Will people love Romare Bearden Park or will it languish in uptown?

How do you judge a park? Most of us love to say we love parks. But not all parks win our hearts, or our visits. The question for uptown Charlotte’s new Romare Bearden Park is whether it will become a place people love in actuality, or one they claim to love but don’t visit.

Do you just announce that because Romare Bearden Park exists, it’s a success? Or do you focus on design intricacies – the proportions of buildings and the placing of plantings and the café roof that evokes a witch’s hat?

The park’s design memorializes the late artist Romare Bearden, born in 1911 in a long-gone house at Martin Luther King Jr. Boulevard and Graham Street. Although Bearden moved North as a child, his art depicts Charlotte’s African-American community as it lived in his memory.

The park’s charm relies on more than the existence of grass, as it invites us to walk through and enjoy the features.

Decorative pillars at Third and Church streets describe Bearden’s life and work. The café and tables along Church Street evoke Paris, where Bearden spent a year.

The plantings pay tribute to two women in Bearden’s work: Maudell Sleet (“Mecklenburg County: Maudell Sleet’s Magic Garden,” “Sunset & Moonrise with Maudell Sleet”) and Madeline Jones (“Madeline Jones’ Wonderful Garden”).

A waterfall fountain utilizes the grade change, as it beckons people to drench themselves, a particularly welcoming notion on hot days. The “Childhood Muse Plaza” has an interesting set of pipes that squirt mist. A curving, sloping sidewalk, “The Evocative Spine,” connects upper and lower sections of the park.

Although the thematic programming is a bit heavy-handed, I was charmed to spot cabbages, chard and broccoli growing in Maudell’s Garden.

But judging whether the park will succeed means looking beyond the size of the boulders (why can’t you climb on them?) or whether the gazebo roof is too flamboyant (it probably is).

Will we love it?

A better measure, as it matures, will be how well used it becomes.

Will it be as beloved as Freedom Park on East Boulevard or as forsaken as Marshall Park on McDowell Street – an Urban Renewal-era assemblage of concrete, grass and shrubs that replaced an intricate African-American neighborhood called Brooklyn? Most days Marshall Park attracts a few tourists and office workers and flocks of Canada geese. Its forlorn existence proves a park is not automatically the best use for urban land.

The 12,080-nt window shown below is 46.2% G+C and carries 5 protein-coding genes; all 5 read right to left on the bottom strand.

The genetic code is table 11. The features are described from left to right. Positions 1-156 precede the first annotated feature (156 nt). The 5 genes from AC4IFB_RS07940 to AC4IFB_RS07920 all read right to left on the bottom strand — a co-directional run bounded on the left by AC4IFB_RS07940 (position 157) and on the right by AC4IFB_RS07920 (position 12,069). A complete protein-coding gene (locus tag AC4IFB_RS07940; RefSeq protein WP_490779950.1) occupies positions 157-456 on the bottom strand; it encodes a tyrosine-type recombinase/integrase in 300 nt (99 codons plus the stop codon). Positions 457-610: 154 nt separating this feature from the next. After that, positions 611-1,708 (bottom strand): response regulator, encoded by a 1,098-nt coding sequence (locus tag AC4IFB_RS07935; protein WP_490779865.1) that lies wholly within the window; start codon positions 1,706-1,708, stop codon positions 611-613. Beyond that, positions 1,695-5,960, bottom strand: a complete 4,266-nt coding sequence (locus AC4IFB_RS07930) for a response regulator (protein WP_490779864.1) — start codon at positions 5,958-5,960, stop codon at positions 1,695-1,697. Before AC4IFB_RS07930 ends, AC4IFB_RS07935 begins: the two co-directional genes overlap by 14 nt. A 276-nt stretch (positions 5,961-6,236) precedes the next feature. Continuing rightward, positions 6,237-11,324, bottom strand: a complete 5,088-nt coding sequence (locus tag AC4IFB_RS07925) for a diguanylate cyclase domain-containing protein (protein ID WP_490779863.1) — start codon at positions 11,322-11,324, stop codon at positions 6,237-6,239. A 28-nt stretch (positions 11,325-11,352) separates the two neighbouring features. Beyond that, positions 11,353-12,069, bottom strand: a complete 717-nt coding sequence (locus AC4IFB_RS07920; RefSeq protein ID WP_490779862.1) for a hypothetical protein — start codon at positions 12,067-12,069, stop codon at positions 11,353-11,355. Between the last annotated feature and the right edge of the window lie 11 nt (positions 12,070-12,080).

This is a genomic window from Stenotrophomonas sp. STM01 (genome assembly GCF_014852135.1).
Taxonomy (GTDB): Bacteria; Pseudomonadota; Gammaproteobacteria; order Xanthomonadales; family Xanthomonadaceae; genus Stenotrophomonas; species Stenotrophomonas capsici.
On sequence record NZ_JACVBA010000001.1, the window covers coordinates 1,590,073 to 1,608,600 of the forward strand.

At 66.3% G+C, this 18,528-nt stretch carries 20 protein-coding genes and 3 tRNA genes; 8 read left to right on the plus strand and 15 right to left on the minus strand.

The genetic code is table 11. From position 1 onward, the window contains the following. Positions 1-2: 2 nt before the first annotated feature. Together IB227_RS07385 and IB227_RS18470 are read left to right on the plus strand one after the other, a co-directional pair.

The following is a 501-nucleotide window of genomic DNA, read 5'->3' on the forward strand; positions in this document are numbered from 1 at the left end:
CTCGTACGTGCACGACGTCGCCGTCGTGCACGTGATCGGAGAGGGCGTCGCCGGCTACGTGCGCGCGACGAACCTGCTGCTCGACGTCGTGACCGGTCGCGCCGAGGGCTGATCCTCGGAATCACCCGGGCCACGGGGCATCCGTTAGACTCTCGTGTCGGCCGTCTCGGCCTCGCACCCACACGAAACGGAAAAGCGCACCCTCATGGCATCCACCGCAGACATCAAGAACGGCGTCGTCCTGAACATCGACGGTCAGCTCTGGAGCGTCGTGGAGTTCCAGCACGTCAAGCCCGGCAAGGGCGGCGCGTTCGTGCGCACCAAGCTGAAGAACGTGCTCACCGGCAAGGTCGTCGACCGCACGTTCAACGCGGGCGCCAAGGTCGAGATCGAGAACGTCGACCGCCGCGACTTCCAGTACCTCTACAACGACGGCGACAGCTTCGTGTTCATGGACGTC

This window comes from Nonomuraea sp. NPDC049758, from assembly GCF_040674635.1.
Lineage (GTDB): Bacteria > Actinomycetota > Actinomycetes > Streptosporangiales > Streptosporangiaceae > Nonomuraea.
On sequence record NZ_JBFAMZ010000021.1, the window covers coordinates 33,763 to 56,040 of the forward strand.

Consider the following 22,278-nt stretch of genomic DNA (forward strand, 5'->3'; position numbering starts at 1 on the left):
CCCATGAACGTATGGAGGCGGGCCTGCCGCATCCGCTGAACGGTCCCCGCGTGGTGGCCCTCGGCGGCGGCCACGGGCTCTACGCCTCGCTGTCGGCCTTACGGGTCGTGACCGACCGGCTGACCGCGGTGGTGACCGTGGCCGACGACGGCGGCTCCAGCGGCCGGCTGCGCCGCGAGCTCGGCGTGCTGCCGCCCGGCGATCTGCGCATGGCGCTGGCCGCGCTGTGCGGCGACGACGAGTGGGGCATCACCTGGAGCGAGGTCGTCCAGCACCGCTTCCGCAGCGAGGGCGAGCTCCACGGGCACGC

In fact, the urban analyst Jane Jacobs skewered the flawed thinking that led many cities to build versions of Marshall Park. In her view, a green space doesn’t by itself improve a neighborhood and it’s not the cure for every urban ill. “People,” she wrote, “do not use city open space just because it is there and because city planners or designers wish they would.”

To improve a neighborhood, a park should be lively – and thus safe. It has to be near many different activities that build foot traffic around the clock: offices, shops, schools, homes. Without them, a park risks becoming a dead zone, overtaken by vagrants or criminals.

That’s been my worry about Romare Bearden Park. Its uptown quadrant for years was dominated by two uses: offices and parking, either bedraggled surface lots or grim concrete decks. Even today a large proportion of the park’s perimeter flanks parking dead zones. Not helping is its proximity to Bank of America Stadium, filled with people only a few dozen days a year. Similarly, BB&T Ballpark, opening in April across Mint Street, will sit idle more hours than not. Can the area produce enough foot traffic to keep the park from a forlorn future, punctuated only by special events?

A vibrant park?

Several visits convinced me the park’s prospects are good. Uptown is still gaining residents (example: the Catalyst apartments going up across the street), and more shopping (we can always hope). New museums and a theater nearby have helped erode some of the previously dull surroundings. And to help boost visitors, the county Park and Recreation Department plans a lively schedule of events.

My most recent visit was a cloudy, windy afternoon, too late for the lunchtime rush, too early for nightlife. As dusk fell, I was afraid I’d find a deserted park. To my delight, I didn’t.

People sat under the arbor. A middle-aged couple ambled past, holding hands. A boy climbed atop a granite boulder until a park worker shooed him off. A girl cartwheeled across the lawn. People walked dogs. Two young men played in the grassy field. A woman pushed a baby carriage. A man in white jacket and chef’s pants strode toward Tryon Street.

They were people doing ordinary things that people do in parks. They, more than the most elegant or elaborate designers’ plans, were bringing Romare Bearden Park to life, and ensuring its future.